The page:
How to Edit Food Photography Images Using Lightroom

To edit food photography it requires a bit of a different approach than you might take with other types of photography, like portrait or landscape. The objective is to keep the food looking as fresh and appetizing as possible, which can take a subtle but considered hand.

How to Edit Food Photography Images Using Lightroom

Before and after a subtle edit of a food photo.

Although there is always room for style and artistry, the more real your subjects look, the better. Lightroom is the program of choice for most food photographers. It’s intuitive and relatively easy to use and offers most of the tools required to make great food photos.

For this article, I will walk you through how I make global adjustments to a food image in Lightroom’s Develop module. Workflow is something that is individual to each photographer. This is how I approach editing my food photography, however, you may opt to do things differently. Hopefully, you will find some takeaways that will help you edit your own images.

I’ll be editing this image of an apple pie. This is the shot straight out of the camera. Like all RAW images, it lacks contrast and needs a bit of pizzaz.

 

How to Edit Food Photography Images Using Lightroom

Final image.

The Histogram

It’s important to have a basic understanding of the histogram in order to make adjustments to the exposure and tones in your image. The histogram is one of the key tools available for analyzing your image. It provides a graph of the density values of a given image. The histogram shows the relative quantity of pixels at each density value.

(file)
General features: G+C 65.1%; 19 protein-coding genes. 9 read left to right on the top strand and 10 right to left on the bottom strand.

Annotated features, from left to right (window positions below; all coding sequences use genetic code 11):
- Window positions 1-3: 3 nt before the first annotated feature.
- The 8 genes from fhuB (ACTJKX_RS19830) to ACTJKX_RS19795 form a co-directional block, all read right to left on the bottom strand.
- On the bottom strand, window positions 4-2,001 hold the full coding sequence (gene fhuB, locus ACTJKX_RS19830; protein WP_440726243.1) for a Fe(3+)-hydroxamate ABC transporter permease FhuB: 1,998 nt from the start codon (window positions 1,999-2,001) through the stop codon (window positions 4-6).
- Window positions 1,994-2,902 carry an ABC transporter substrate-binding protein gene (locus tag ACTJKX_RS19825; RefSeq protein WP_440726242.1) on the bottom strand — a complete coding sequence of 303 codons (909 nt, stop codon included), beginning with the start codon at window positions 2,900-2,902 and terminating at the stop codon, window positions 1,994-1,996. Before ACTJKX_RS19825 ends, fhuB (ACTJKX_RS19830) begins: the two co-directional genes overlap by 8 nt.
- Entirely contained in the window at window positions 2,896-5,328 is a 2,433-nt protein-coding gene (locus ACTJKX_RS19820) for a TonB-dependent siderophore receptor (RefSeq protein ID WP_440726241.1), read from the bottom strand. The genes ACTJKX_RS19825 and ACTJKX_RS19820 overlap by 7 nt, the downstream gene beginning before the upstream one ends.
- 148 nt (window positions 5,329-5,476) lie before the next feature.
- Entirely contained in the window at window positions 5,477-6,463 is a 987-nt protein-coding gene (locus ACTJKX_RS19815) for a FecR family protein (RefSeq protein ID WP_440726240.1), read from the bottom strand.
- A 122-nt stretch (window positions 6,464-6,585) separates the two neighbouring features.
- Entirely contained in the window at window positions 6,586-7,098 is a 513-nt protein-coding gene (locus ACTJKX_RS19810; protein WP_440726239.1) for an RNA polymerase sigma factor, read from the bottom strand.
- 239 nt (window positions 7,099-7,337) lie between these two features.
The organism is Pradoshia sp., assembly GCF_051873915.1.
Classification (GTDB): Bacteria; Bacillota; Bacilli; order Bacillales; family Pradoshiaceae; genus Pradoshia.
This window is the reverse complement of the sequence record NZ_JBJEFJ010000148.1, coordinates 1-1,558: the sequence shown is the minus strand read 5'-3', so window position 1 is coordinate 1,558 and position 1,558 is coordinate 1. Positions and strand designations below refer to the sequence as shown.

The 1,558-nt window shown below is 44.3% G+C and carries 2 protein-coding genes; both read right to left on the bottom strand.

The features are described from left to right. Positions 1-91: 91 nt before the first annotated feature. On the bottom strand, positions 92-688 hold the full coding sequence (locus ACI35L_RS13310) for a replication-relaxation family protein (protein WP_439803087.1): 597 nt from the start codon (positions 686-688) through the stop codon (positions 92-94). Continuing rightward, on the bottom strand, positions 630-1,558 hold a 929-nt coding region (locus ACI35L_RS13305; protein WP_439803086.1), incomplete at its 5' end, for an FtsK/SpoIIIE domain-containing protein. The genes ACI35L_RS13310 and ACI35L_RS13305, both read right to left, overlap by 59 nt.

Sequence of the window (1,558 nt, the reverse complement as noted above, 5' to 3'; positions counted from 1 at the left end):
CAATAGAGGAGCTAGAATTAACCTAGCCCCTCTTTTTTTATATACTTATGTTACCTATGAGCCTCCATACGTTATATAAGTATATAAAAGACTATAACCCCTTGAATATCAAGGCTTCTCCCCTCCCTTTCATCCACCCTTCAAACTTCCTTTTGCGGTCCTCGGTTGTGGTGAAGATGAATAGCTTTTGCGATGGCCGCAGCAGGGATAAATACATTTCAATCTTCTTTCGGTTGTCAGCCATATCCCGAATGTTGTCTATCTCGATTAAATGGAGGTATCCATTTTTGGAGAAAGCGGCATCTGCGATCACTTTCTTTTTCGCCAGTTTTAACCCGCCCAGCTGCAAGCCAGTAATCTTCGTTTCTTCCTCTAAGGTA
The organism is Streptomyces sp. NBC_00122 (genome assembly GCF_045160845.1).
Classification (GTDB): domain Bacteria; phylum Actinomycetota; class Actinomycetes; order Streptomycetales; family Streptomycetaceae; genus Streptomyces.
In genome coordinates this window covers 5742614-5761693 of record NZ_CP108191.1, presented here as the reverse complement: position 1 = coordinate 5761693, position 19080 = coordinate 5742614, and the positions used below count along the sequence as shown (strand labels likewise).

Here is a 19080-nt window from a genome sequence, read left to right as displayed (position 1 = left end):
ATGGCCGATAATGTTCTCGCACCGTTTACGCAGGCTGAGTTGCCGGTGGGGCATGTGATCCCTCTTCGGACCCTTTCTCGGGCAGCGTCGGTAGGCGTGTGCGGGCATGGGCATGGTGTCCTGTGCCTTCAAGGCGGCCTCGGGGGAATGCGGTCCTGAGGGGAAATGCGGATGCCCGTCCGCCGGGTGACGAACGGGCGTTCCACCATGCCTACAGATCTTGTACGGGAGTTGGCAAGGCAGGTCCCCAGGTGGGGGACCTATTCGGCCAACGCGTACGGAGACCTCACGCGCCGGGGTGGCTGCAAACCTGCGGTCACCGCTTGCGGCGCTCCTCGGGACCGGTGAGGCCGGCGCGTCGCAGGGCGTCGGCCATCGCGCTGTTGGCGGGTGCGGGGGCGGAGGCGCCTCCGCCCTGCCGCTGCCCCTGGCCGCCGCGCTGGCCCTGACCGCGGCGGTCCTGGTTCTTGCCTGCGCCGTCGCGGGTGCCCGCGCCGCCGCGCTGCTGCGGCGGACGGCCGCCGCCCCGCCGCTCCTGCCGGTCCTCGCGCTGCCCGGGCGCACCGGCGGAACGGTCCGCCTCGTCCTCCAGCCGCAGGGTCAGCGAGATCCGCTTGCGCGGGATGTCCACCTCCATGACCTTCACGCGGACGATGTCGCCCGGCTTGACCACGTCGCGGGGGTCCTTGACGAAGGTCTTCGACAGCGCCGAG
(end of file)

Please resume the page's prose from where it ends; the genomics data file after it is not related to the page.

The far left point of the histogram is pure black and the densest, and the far right point is pure white with no density. A big peak in any of these regions means that the image has a lot of pixels at that particular density. An open gap in the histogram means that there are no pixels at that density.
How to Edit Food Photography Images Using Lightroom - histogram

The distribution of these tones will tell you about the overall exposure of the image. Most images look best if they contain both dark and light values. Generally, without some dark and light values, the image may lack contrast and look flat.

If you have a strong peak at the black or white end of the histogram, your image could be under or overexposed. However, it really depends on the individual image and the desired aesthetic. For example, blown out whites has become a “thing” in recent years. A dark and moody shot will have a lot of pixel density at the dark end of the spectrum.

Cropping

Before you can start making global adjustments to your image, it makes sense to crop and straighten it first. One tip is to shoot a bit wider than what you want for your end result so you can tweak your composition in post-production. You also may want to crop it to a certain aspect ratio – say 4×5 or square for Instagram.

First,  make sure that your horizon line is straight.

My horizon line in the apple pie image was already pretty straight. I used the crop tool to check it and also brought the crop in slightly on the left-hand side to cut off a little bit more of the pie. To access the Crop Tool in Lightroom, click on the grid symbol under the Histogram in the top panel (or just hit R, the keyboard shortcut). This will allow you to crop your image by bringing in the corners with your cursor.

While this tool is activated you can click “O” for the shortcut to bring up several compositional overlays like the Phi Grid or Golden Spiral to help you get the most out of your composition.

How to Edit Food Photography Images Using Lightroom - crop your image first

Lens Corrections